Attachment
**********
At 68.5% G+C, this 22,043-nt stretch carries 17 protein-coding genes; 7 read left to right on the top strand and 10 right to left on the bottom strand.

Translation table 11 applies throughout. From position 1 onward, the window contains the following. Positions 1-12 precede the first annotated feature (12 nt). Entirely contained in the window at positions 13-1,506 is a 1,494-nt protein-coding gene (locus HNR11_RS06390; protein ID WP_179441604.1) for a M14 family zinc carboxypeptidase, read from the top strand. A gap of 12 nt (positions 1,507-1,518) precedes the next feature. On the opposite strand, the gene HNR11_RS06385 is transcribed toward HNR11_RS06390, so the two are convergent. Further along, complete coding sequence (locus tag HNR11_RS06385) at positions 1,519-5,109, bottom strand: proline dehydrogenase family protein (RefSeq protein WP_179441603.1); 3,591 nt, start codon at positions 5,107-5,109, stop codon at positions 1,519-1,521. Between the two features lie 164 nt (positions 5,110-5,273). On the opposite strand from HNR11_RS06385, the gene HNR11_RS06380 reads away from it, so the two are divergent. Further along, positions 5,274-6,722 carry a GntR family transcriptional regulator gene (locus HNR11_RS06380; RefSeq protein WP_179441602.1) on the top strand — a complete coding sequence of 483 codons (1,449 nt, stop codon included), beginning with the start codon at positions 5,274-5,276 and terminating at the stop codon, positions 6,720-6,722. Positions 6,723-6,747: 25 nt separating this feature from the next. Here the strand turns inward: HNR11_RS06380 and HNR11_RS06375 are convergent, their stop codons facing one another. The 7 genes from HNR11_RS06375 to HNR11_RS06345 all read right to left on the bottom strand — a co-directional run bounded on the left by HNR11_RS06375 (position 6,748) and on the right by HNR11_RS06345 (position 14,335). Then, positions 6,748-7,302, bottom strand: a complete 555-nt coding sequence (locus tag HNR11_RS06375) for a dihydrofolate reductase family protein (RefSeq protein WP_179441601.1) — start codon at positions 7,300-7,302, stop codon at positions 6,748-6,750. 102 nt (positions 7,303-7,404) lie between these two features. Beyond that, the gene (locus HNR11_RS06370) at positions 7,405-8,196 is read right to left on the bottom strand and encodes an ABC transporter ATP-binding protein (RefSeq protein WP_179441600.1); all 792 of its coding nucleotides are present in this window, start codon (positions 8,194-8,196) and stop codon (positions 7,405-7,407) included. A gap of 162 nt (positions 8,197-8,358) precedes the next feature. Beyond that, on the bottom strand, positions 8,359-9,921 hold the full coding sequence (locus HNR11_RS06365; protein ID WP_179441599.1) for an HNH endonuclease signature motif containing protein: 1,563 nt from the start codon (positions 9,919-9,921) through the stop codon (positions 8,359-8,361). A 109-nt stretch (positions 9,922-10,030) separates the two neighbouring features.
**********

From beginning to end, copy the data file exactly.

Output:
At 68.5% G+C, this 22,043-nt stretch carries 17 protein-coding genes; 7 read left to right on the top strand and 10 right to left on the bottom strand.

Translation table 11 applies throughout. From position 1 onward, the window contains the following. Positions 1-12 precede the first annotated feature (12 nt). Entirely contained in the window at positions 13-1,506 is a 1,494-nt protein-coding gene (locus HNR11_RS06390; protein ID WP_179441604.1) for a M14 family zinc carboxypeptidase, read from the top strand. A gap of 12 nt (positions 1,507-1,518) precedes the next feature. On the opposite strand, the gene HNR11_RS06385 is transcribed toward HNR11_RS06390, so the two are convergent. Further along, complete coding sequence (locus tag HNR11_RS06385) at positions 1,519-5,109, bottom strand: proline dehydrogenase family protein (RefSeq protein WP_179441603.1); 3,591 nt, start codon at positions 5,107-5,109, stop codon at positions 1,519-1,521. Between the two features lie 164 nt (positions 5,110-5,273). On the opposite strand from HNR11_RS06385, the gene HNR11_RS06380 reads away from it, so the two are divergent. Further along, positions 5,274-6,722 carry a GntR family transcriptional regulator gene (locus HNR11_RS06380; RefSeq protein WP_179441602.1) on the top strand — a complete coding sequence of 483 codons (1,449 nt, stop codon included), beginning with the start codon at positions 5,274-5,276 and terminating at the stop codon, positions 6,720-6,722. Positions 6,723-6,747: 25 nt separating this feature from the next. Here the strand turns inward: HNR11_RS06380 and HNR11_RS06375 are convergent, their stop codons facing one another. The 7 genes from HNR11_RS06375 to HNR11_RS06345 all read right to left on the bottom strand — a co-directional run bounded on the left by HNR11_RS06375 (position 6,748) and on the right by HNR11_RS06345 (position 14,335). Then, positions 6,748-7,302, bottom strand: a complete 555-nt coding sequence (locus tag HNR11_RS06375) for a dihydrofolate reductase family protein (RefSeq protein WP_179441601.1) — start codon at positions 7,300-7,302, stop codon at positions 6,748-6,750. 102 nt (positions 7,303-7,404) lie between these two features. Beyond that, the gene (locus HNR11_RS06370) at positions 7,405-8,196 is read right to left on the bottom strand and encodes an ABC transporter ATP-binding protein (RefSeq protein WP_179441600.1); all 792 of its coding nucleotides are present in this window, start codon (positions 8,194-8,196) and stop codon (positions 7,405-7,407) included. A gap of 162 nt (positions 8,197-8,358) precedes the next feature. Beyond that, on the bottom strand, positions 8,359-9,921 hold the full coding sequence (locus HNR11_RS06365; protein ID WP_179441599.1) for an HNH endonuclease signature motif containing protein: 1,563 nt from the start codon (positions 9,919-9,921) through the stop codon (positions 8,359-8,361). A 109-nt stretch (positions 9,922-10,030) separates the two neighbouring features.